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The city’s draft Sustainable Materials Management Plan will address green and organic waste as required under a new state law. Courtesy photo
The city’s draft Sustainable Materials Management Plan will address green and organic waste as required under a new state law. Courtesy photo
Carlsbad Cities Community Environment News

Carlsbad takes first steps toward plastics ban, sets plan for organic waste

CARLSBAD — The Carlsbad City Council declared a “climate emergency,” approved a potential ban of single-use plastics and advanced a draft plan to address green and organic waste during its Sept. 21 meeting, but is still determining how to pay for it. 

The potential single-use plastic ban includes items such as foodware, stirrers, Styrofoam, plastic bottles and bags, and no intentional release of balloons. The council voted to have staff return with a more robust plan and financing for those items.

The council also approved a draft Sustainable Materials Management Plan (SMMP) as mandated under Senate Bill 1383, which requires municipalities to address green and organic waste. The state legislation, which starts Jan. 1, 2022, will cost the city an estimated $471,189, which is covered through the Solid Waste Enterprise Fund. The council’s goal is to launch the program within 12 to 18 months.

“I want to come back with a timeline so we could phase it in,” said Councilwoman Teresa Acosta. “There are many cities in California that are way more up to date that can help our environment. We need to develop a plan right away with a phased-in approach.”

According to the staff report, the SMMP will decrease greenhouse gases (GHGs) by 3,344 metric tons while removing 2,143 metric tons of trash from area landfills.

In February 2020, Councilwoman Priya Bhat-Patel organized a business sustainability event at Legoland, which tackled many of the issues discussed at this week’s meeting. Bhat-Patel said she wanted to gather information from local businesses about how bans would impact their business models, cost and other concerns. 

“I think that one of the biggest pieces is going to be that education piece,” Bhat-Patel said. “I think doing a phased approach would be best.”

Mayor Matt Hall voted against the plastic bans motion, saying he wanted to staff to provide both short and long-term financial impacts on the city. Hall said the staff report, which recommended adding 4.25 full-time equivalent employees (or contractors) to fulfill the program, “grossly” underestimates the actual cost.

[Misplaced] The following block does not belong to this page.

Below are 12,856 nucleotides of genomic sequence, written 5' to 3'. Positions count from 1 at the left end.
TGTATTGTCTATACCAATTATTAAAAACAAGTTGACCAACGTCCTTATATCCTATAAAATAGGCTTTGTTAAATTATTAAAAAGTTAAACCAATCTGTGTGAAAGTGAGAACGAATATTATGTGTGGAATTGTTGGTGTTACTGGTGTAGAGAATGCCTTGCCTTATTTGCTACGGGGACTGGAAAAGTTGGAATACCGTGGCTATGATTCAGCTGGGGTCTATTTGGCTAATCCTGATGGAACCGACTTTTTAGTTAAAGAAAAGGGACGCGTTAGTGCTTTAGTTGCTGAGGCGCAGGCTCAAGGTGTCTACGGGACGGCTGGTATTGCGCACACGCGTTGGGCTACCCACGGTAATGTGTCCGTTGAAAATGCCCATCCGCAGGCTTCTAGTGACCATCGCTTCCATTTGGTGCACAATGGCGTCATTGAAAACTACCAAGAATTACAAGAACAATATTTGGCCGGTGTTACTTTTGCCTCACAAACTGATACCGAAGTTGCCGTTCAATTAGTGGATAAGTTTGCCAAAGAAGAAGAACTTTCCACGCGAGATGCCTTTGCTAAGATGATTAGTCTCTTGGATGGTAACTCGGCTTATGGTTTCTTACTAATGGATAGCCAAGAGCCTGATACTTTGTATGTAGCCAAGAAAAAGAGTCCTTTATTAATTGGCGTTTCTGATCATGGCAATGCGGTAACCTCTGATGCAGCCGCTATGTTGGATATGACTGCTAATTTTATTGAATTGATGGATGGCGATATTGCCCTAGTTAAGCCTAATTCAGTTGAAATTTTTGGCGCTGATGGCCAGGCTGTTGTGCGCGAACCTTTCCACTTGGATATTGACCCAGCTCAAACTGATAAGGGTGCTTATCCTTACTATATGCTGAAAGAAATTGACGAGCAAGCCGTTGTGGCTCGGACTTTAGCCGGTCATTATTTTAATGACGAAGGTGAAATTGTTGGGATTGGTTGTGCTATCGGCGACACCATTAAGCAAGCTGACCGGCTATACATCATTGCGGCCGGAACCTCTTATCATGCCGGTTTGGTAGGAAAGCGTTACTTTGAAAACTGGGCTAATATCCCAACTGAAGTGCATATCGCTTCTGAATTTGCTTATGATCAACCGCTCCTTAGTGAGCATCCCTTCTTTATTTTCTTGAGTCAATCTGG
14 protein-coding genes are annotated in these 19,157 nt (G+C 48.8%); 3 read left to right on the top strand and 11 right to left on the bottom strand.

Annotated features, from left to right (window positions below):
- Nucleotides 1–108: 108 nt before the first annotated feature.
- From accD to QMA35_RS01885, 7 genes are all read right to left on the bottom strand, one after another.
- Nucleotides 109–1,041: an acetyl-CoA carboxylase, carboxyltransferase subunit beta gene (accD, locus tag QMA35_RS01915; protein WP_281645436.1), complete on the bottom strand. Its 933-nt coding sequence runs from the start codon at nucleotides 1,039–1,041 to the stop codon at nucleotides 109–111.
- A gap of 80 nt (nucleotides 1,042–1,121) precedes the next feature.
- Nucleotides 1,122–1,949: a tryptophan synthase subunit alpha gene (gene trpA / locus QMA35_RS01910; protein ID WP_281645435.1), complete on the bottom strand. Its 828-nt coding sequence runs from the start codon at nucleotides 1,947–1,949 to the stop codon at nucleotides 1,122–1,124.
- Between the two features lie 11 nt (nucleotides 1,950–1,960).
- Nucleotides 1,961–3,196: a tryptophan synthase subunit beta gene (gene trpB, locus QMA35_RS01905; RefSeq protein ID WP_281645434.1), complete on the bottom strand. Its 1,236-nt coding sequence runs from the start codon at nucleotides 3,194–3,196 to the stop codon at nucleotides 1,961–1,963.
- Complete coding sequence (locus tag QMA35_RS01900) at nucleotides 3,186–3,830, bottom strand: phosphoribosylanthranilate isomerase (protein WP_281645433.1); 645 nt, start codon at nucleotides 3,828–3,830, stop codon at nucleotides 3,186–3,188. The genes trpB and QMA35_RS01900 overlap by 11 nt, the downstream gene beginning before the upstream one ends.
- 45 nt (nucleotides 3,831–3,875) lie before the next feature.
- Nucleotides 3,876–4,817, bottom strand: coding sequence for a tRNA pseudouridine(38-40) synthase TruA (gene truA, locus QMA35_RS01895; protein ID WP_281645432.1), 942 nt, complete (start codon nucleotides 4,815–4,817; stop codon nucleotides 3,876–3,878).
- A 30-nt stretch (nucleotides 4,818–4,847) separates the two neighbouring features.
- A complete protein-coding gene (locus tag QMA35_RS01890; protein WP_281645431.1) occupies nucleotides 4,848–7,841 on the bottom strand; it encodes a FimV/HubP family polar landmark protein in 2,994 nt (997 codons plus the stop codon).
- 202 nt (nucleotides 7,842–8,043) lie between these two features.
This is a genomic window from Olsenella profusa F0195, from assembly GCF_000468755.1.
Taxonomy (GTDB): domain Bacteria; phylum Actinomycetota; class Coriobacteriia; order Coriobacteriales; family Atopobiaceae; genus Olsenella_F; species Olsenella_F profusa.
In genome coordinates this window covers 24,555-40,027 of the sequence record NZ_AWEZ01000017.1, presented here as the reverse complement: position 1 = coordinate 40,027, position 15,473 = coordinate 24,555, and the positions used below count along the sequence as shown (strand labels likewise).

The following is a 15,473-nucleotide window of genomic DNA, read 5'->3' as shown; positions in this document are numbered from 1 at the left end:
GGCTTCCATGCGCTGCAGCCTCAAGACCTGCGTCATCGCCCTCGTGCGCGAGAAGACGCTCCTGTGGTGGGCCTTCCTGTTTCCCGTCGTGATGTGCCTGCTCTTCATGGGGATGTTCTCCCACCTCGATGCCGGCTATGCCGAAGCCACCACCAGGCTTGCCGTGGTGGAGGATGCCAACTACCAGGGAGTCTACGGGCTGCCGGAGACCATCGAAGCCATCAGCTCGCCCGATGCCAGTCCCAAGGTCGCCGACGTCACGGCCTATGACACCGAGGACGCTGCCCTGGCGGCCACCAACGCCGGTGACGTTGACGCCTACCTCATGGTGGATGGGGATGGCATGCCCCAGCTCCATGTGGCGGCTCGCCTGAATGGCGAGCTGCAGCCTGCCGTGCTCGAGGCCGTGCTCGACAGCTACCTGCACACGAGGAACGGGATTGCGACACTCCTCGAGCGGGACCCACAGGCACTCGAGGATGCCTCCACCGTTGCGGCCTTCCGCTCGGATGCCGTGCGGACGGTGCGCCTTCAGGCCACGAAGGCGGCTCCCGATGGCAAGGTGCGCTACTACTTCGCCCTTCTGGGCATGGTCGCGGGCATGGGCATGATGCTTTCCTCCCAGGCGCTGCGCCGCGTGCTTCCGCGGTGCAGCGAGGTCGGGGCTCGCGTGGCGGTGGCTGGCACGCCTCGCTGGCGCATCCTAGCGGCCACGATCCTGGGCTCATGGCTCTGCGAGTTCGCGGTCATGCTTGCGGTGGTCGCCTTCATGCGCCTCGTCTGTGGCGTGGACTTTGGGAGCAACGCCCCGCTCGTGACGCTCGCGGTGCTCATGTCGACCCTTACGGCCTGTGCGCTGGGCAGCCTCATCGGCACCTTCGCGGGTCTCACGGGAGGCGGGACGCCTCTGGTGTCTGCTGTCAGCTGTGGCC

“We need to have a collective conversation that actually gives some priorities, so staff isn’t going in so many directions,” Hall said. “How are our revenue streams going to match with our dreams and vision.”

Hall also noted the city is coming off a $5.6 million budget deficit in the Fiscal Year 2020-21, the first time the city recorded a deficit since 1994, combined with a “huge” increase for its pension obligations.

The city spent $5.9 million from its reserve account to balance the FY 2021-22 budget, which includes a $300,000 surplus, although the City Council has spent more than half of the surplus.

The start-up cost for a plastics ban is estimated between $115,000 to $140,000, with an annual cost ranging between $218,000 to $542,000. City staff called the estimates “very preliminary” and are expected to be updated when the item returns.

As for the SMMP, the city’s contract with Republic begins on July 1, 2022, and requires the company to haul green and organic waste to a new facility to be composted into mulch, according to Jamie Wood, the city’s environmental management director.

Wood said funding for the program may come either from a General Fund allocation, raising rates for solid waste customers or grants, although the grants are not in perpetuity.

SB 1383 aims for city’s to achieve zero waste by addressing the end life of a product and includes options for reuse, recycling, energy recovery, or, as a last resort, landfill delivery. 

The law requires organics collection, establishing an edible food recovery program, outreach, procuring recyclable and organic waste products, securing access for recovery and enforcement. 

“There is a monitoring and enforcement component, something we’ve never done before,” Wood said. “The edible food program has never been done before.”

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